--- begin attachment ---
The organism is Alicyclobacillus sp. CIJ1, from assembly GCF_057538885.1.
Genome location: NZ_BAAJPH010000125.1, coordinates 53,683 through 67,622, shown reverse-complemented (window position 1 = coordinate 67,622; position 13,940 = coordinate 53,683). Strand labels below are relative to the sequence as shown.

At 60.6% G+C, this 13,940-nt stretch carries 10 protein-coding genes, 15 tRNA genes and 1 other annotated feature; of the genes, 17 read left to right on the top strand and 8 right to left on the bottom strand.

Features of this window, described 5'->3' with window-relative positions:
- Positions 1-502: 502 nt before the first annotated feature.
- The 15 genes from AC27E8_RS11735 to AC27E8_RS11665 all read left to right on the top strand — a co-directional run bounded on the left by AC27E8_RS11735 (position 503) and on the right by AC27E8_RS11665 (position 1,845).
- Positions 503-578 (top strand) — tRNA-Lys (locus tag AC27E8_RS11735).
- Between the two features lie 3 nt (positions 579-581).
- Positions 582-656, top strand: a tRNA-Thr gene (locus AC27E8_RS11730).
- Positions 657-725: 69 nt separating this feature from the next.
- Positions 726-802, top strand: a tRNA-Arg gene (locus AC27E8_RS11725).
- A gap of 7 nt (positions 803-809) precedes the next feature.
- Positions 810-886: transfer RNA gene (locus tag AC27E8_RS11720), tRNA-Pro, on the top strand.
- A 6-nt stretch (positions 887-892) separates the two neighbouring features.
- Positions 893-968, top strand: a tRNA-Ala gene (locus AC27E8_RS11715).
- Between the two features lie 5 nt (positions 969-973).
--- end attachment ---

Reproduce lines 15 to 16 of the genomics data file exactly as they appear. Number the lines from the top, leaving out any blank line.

- Positions 893-968, top strand: a tRNA-Ala gene (locus AC27E8_RS11715).
- Between the two features lie 5 nt (positions 969-973).